Exploring the Outdoor Markets of Provence
Purple fields of lavender, sunny weather that inspired Vincent van Gogh, the natural beauty of cliffsides and beaches, simple and fresh cuisine. Provence is defined by so many things, but one of the most iconic symbols of this region in southern France is a focus on consuming locally. Markets featuring local food and products are everywhere in this chic and sumptuous region. In fact, there are more than 500 markets held regularly across the many cities and small Provençal towns.
Some of these markets feature a full variety of vendors selling local produce, herbs, meat, and seafood. Other markets cater to antique and crafts seekers, and many others are hyper-specialized, like the Marche Aux Fleurs, or flower market, in Nice. Visiting these outdoor markets will surely make you feel like one of the locals as you wander through stalls with families doing their weekly shopping. These are the perfect places to test your French, taste some locally-produced cheeses and wines, and pick up some luxurious gifts, like handmade linens or lavender soaps. The following are, in our opinion, some of the very best Provençal markets so you can get a feel for the vitality of Provence.
Uzés market in the Place aux Herbes
One of the loveliest markets in Provence (we think) is found in Uzes. This small town dates back to Roman times and still retains its Medieval city structure, including towers once used for protection. The market is held in the Place aux Herbes, a cobblestone square dotted with delicate trees and surrounded by shops and eateries. This year-round market is open for two days each week. On Wednesdays, you’ll come across vendors offering regional products or produits du terroirs. Local olives and wine, freshly harvested fruit, regional breads, and cheeses like fresh goat cheese will definitely tempt you. The Saturday market is larger and livelier and features a wide variety of items for sale. In addition to the produits du terroirs, you’ll find clothes and linens, handmade pottery, fresh flowers, and more. While the market is centered in the Place aux Herbes, on Saturdays it can become so large that it spreads into the connecting streets — so bursting with life and flavor that it can’t be contained.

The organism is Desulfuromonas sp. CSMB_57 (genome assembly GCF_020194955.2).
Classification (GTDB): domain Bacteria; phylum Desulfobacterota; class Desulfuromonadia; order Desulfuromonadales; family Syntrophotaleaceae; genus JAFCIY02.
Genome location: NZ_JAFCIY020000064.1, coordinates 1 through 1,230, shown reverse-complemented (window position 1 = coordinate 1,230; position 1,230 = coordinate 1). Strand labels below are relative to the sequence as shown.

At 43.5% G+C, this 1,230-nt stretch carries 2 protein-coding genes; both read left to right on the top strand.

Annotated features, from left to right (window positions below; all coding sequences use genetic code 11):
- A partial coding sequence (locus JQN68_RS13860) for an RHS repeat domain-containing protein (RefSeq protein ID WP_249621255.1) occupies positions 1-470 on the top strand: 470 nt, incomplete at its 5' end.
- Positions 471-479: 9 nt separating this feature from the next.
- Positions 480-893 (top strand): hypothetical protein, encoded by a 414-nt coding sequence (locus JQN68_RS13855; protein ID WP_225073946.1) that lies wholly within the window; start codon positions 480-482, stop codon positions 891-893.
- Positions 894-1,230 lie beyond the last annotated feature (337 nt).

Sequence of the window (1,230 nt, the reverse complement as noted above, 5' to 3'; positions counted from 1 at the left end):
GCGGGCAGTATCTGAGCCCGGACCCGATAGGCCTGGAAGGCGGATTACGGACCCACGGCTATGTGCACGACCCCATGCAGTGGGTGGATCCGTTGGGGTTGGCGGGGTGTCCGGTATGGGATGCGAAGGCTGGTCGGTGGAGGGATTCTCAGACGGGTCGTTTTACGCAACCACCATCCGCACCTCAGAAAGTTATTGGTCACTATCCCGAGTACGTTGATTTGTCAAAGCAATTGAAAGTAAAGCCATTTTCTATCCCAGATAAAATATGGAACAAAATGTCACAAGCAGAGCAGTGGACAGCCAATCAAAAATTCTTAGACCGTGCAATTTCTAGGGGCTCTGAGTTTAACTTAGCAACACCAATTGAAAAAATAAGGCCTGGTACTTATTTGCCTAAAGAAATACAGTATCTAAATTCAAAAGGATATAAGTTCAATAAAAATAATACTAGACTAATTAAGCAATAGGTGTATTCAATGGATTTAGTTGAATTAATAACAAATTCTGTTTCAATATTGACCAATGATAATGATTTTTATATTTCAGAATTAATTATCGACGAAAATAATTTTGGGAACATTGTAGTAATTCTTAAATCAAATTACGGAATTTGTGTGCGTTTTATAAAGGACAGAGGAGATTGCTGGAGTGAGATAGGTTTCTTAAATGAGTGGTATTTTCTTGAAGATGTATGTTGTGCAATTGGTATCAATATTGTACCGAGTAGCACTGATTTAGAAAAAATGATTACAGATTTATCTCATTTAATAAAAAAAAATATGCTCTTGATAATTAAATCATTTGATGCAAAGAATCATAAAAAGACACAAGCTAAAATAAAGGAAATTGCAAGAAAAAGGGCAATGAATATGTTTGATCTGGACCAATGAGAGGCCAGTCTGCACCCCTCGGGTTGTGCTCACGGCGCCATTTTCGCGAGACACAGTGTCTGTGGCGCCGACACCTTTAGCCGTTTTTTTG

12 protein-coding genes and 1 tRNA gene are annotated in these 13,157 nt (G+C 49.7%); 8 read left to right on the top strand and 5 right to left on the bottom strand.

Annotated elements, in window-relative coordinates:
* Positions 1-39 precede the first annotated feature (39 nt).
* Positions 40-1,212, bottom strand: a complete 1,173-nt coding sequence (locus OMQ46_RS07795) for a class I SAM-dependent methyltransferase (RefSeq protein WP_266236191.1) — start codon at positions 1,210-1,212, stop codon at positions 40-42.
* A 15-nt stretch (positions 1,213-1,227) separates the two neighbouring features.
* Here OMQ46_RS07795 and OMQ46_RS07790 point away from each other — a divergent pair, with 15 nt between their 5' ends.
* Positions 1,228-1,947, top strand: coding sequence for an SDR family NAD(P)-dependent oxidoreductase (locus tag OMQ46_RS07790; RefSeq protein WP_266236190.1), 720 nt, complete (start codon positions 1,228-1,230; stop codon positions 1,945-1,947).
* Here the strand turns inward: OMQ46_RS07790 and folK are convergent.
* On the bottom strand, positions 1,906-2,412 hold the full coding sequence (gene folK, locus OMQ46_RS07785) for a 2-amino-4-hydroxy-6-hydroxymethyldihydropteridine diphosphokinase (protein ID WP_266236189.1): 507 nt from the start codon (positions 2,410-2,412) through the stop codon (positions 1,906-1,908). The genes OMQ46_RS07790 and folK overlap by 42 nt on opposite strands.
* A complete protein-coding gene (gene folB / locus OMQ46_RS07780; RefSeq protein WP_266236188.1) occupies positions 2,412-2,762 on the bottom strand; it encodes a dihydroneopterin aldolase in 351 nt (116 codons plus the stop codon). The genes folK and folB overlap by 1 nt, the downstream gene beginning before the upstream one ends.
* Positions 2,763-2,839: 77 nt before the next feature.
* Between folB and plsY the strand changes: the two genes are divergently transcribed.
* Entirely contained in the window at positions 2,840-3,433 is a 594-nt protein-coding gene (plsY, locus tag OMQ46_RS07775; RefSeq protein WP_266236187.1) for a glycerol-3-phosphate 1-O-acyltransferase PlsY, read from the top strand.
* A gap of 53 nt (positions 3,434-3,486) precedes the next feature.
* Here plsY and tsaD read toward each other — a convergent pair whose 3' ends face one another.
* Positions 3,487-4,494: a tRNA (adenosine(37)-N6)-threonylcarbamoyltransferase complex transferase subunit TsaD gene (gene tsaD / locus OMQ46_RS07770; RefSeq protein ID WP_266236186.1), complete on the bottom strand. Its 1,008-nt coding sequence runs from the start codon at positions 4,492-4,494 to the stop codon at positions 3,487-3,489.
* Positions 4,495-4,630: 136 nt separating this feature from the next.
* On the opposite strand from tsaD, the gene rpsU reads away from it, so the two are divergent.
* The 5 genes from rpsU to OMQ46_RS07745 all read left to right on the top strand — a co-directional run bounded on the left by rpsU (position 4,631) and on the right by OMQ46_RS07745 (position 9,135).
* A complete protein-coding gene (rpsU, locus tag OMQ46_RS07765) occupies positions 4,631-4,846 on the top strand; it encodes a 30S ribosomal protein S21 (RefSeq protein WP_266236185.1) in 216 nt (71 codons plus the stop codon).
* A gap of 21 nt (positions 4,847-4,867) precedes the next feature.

Aix-en-Provence’s many markets
On every Tuesday, Thursday, and Saturday, the city of Aix-en-Provence becomes a wildly colorful market. Well, not the whole city, though it can seem like it. There are actually many markets in Aix-en-Provence, and all are active on these three days every week, making them the perfect days for city-wide market touring. In the Place Richelme square, you’ll find what many consider to be the main farmers’ market. But there’s also a flower market in Place de l’Hotel de Ville, a produce market at Place des Precheurs, an antiques market at the Place Verdun, and a textile market on the main street of Cours Mirabeau. One final tip: If you happen to be in Aix-en-Provence on a Sunday, head over to the Place de l’Hotel de Ville for a used and rare book market.
Twin markets of L’Isle-sur-la-Sorgue